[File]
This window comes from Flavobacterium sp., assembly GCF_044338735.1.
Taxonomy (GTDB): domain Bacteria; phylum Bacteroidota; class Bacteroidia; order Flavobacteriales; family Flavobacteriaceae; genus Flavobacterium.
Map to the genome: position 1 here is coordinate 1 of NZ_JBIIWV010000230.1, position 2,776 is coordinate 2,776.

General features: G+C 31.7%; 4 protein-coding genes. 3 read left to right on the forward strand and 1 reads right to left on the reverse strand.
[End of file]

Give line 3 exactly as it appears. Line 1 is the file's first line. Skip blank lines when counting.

Map to the genome: position 1 here is coordinate 1 of NZ_JBIIWV010000230.1, position 2,776 is coordinate 2,776.